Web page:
These and other objects, features, aspects and advantages of the present invention will become more apparent from the following detailed description of the present invention when taken in conjunction with the accompanying drawings.
FIGS. 1 to 6 and 9 illustrate a basic concept of the present invention;
FIGS. 7 and 8 are flow charts of the basic concept of the present invention;
FIG. 10 is a block diagram of a printed circuit board inspection device according to a preferred embodiment of the present invention;
FIGS. 11 and 13 conceptionally show image-reading operations with photoelectric scanning;
FIG. 12 shows a signal waveform obtained through the image-reading and a pattern obtained therefrom;
FIG. 14 is a block diagram of a pattern inspection circuit;
FIG. 15 is a block diagram of a threshold level setting circuit;
FIG. 16 is a circuit diagram of a sampler;
FIG. 17 is a circuit diagram of a data counter;
FIG. 18 is a waveform chart showing the production of a memory write signal;
FIG. 19 is a circuit diagram of a memory read/write buffer;
FIG. 20 is a circuit diagram of a mediation circuit;
FIG. 21 is a block diagram of a device for reading large drawing; and
FIG. 22 is a cross-sectional view of the device of FIG. 21.
Prior to the detailed description of preferred embodiments according to the present invention, the basic concept of the present invention will be discussed.
In the present invention, changes in gradation level are calculated between each objective pixel and its adjacent pixel, to obtain a histogram or frequency distribution of the changes in gradation level. The changes in gradation level will be hereinafter referred to as "gradation level differences". A plurality of tentative or trial threshold values are determined. The number of pixel-pairs across which the binary level changes from "0" to "1" (or "1" to "0") can be estimated from the histogram for various cases where an objective image signal is binarized with various threshold levels, respectively. This number of pixel-pairs will be referred to as "the number of level-changes". The estimation of "the number of level-changes" does not require actual binarization with the various threshold levels. An optimum threshold level for practical binarization can be determined with reference to the result of the estimation. An actual binarization is conducted only with the optimum threshold level thus determined. The various threshold levels used in the estimation of the number of level-changes is called as "tentative threshold values".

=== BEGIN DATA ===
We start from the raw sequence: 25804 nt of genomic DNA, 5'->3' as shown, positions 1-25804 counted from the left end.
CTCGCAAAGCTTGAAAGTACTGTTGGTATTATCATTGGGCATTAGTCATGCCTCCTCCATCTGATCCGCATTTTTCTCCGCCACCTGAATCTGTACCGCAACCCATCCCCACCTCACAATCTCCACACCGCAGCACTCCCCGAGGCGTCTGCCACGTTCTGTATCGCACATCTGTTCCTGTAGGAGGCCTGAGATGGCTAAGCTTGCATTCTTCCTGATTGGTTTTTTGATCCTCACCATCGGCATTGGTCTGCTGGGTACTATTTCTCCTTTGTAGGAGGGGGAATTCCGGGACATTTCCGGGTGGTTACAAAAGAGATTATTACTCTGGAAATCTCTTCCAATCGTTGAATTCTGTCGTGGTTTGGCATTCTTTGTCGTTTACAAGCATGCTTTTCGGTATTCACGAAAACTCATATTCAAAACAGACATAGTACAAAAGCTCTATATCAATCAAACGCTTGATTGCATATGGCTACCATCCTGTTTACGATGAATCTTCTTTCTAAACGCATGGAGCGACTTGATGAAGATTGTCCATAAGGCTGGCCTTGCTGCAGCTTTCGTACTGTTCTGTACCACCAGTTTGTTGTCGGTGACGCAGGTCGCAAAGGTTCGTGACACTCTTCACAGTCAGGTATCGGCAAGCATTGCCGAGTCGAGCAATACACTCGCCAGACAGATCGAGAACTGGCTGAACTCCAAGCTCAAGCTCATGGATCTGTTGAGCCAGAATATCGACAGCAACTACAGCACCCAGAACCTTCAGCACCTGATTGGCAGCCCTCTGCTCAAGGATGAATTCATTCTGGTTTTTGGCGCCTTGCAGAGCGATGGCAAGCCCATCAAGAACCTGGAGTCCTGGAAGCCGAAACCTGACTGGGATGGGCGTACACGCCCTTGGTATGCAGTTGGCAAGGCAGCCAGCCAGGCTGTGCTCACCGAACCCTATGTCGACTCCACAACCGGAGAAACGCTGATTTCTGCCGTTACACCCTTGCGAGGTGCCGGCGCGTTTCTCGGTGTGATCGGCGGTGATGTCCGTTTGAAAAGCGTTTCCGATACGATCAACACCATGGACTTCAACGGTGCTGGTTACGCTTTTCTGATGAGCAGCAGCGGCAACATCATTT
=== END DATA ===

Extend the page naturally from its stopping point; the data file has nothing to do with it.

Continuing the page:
FIG. 1 schematically shows these procedures. In the example shown in FIG. 1, an original image, which is an objective image to be binarized by a threshold level TH, is represented by original image signal having eight bits. Thus, the original image is represented by 28 =256 gradation levels for each pixel. The original image comprised of a two-dimensional array of pixels PIX, and only a part thereof, i.e., a linear array of the pixels PIX arranged in a row in a direction X, are shown in FIG. 1. The direction X may be a main scanning direction in obtaining the original image through scanning of an objective (a printed board, for example). The linear array of pixels PIX includes successive three pixels Pj-1, Pj and Pj+1 which are the (j-1)-th, j-th, (j+1)-th pixels from the end pixel on the linear array. The pixels Pj-1, Pj and Pj+1 have gradation levels Lj-1, Lj and Lj+1, respectively, satisfying the following condition (1):
00H ≦Lj-1, Lj, Lj+1 ≦FFH(1)
where the symbol "H" indicates hexadecimal notation.
The gradation levels of the pixels PIX are fetched along the direction X. The pixel immediately preceding the pixel Pj is a pixel Pj-1, and the gradation level changes from Lj-1 to Lj between these adjacent pixels. This change is recorded in a matrix M. The matrix M is comprised of matrix elements defined by an abscissa and an ordinate. The abscissa represents the gradation levels of objective pixels while the ordinate represents the gradation levels of the pixels adjacent to or immediately preceding the respective objective pixels. Respective matrix elements M(Li, Lk) (not shown) for i, k=1, 2, 3, . . . , are provided for storing values representative of the occurrence frequencies of level-change from Li to Lk, respectively. The record of the change from Lj-1 to Lj across the adjacent pixels Pj and Pj-1 is obtained by incrementing the value in the matrix element M(Lj-1, Lj) by one, which matrix element is the hatched part of FIG. 1. In this manner, the gradation level differences are calculated between all of the pixels and their immediately preceding pixels, and the frequency of the gradation level differences are stored in the matrix M. The matrix M represents the distribution or a histogram of the gradation level differences on a two-dimensional array of elements. The diagonal elements of the matrix M shown with * mark represent the frequency of no level-change in which objective pixels have the same gradation levels as their respective preceding pixels. In the preferred embodiment, these diagonal elements are not used for determining an optimum threshold level.